This is right outside my front door. It is horrifying. I can’t even imagine the grief the family is going through.

  • Rhialto

    Horrific. We are shaken.

  • David on Middagh

    NBC coverage:

    They zoom in on the license plate of the Ridgeline as if to say, “Do your own research; draw your own conclusions.”

  • heights resident

    So inexplicably sad and tragic. Martha was a lovely woman with everything going for her. God bless her soul, her two daughters and her loving husband. A real loss to this community

  • David2020

    I can’t believe that she is gone. She was a beautiful person.

    My thoughts and prayers are with her family. This is so, so sad.

  • Joralemon St

    Was the driver speeding before he lost control? Sadly, we’ll never know since the NYPD rarely investigates these “accidents.”

  • Heightser

    He had to have been speeding. No question.

  • Bloomy

    Can anyone explain to me why the driver of the vehicle would not be charged with a crime? I am not a lawyer, but wouldn’t this be involuntary manslaughter?

  • alice

    Good Question! I ran a check on the license plate and it nothing comes up.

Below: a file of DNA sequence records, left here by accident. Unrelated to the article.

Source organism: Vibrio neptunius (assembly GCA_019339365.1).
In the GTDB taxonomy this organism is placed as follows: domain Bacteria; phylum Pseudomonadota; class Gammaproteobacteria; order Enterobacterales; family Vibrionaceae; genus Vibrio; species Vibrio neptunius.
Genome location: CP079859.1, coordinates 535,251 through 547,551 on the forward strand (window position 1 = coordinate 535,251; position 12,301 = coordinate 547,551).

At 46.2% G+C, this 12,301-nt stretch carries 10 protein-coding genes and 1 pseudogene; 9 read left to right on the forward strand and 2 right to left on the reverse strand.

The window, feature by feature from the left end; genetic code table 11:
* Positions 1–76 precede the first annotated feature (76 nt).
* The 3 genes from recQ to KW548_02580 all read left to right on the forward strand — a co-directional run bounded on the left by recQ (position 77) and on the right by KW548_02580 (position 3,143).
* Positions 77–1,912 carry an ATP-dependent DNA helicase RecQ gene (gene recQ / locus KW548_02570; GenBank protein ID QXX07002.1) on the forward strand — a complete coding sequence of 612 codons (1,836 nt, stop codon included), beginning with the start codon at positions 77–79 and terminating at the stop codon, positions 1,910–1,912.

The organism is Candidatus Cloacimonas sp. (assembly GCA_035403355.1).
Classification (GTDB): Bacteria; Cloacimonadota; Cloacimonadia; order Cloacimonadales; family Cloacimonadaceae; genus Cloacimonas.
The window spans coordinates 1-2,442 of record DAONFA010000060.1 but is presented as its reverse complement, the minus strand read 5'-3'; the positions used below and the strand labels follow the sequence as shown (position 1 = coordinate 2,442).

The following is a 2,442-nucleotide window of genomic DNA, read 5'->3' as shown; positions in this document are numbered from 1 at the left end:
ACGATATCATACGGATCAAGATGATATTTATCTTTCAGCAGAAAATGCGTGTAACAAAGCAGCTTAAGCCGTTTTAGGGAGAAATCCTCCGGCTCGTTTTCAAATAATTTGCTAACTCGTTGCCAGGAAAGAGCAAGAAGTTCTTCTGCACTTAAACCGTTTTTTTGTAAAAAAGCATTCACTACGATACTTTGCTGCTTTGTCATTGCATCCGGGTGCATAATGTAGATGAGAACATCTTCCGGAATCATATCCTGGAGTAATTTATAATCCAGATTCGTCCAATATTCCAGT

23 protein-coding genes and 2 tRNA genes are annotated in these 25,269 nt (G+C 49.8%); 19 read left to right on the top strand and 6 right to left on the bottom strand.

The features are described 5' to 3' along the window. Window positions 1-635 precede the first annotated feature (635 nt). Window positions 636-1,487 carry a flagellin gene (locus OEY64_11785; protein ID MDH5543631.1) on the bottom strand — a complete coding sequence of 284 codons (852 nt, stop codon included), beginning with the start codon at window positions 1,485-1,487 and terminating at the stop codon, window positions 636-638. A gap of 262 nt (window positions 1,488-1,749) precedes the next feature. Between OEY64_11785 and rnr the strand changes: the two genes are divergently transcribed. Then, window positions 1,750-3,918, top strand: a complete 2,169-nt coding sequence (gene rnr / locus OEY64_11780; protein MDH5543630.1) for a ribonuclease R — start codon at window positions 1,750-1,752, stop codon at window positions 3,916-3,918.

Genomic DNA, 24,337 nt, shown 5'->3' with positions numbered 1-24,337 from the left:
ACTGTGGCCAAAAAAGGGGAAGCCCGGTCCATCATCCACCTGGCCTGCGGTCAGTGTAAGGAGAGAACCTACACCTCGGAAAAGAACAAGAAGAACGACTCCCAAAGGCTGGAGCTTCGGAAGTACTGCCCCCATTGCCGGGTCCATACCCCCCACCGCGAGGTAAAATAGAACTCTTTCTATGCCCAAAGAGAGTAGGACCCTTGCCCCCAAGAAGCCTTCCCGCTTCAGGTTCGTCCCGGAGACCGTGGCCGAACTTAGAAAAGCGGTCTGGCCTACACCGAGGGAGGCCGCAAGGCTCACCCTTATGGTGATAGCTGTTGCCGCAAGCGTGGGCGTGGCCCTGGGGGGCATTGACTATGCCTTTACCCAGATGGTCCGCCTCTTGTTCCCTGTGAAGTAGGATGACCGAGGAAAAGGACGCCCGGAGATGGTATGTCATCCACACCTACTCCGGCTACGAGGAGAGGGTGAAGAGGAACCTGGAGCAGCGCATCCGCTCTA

• Robert Wright

    The driver will not be charged, Bloomy, because, as I explained a little while ago in a blogpost, the NYPD doesn’t think these things are worth investigating or prosecuting: Meanwhile, the NYPD hands out 5 per cent of traffic tickets to cyclists. While nearly 300 people a year die in collisions involving motor vehicles, the last death after a collision with a cyclist was in 2009. The NYPD are interested in traffic offenses that are easy to detect and prosecute, not in reducing the death toll on the city’s roads.

  • Joe A

    No not necessarily. First there is no such thing as “involuntary” manslaughter. There are different degrees of manslaughter but the lowest degree would at least have required that he acted “recklessly”. For instance if he were recklessly speeding and lost control of his vehicle and climbed the sidewalk, it might result in a manslaughter charge. If it were strictly an accident (stepped on gas instead of brake pedal) there would be no recklessness and hence no criminal charges.

  • north heights res

    Can we please not turn this into an argument or a platform for one’s own agendas? A family, a neighborhood, a school, a community are grieving…Please, out of respect for Martha and her family.

  • Tiffany

    It’s horrible how awful things happen to the greatest people. It’s hard to believe she’s gone. Martha was an amazing human being, an adoring mother, a witty and wise friend…She meant so much to so many people. My heart breaks for Tom and the girls.

  • Joe A

    I think that is a bit unfair. This was a horrible accident and my heart goes out to the family, but indeed at this point it appears to be just that – an accident. Preliminary reports say that the driver may have lost consciousness due to diabetes.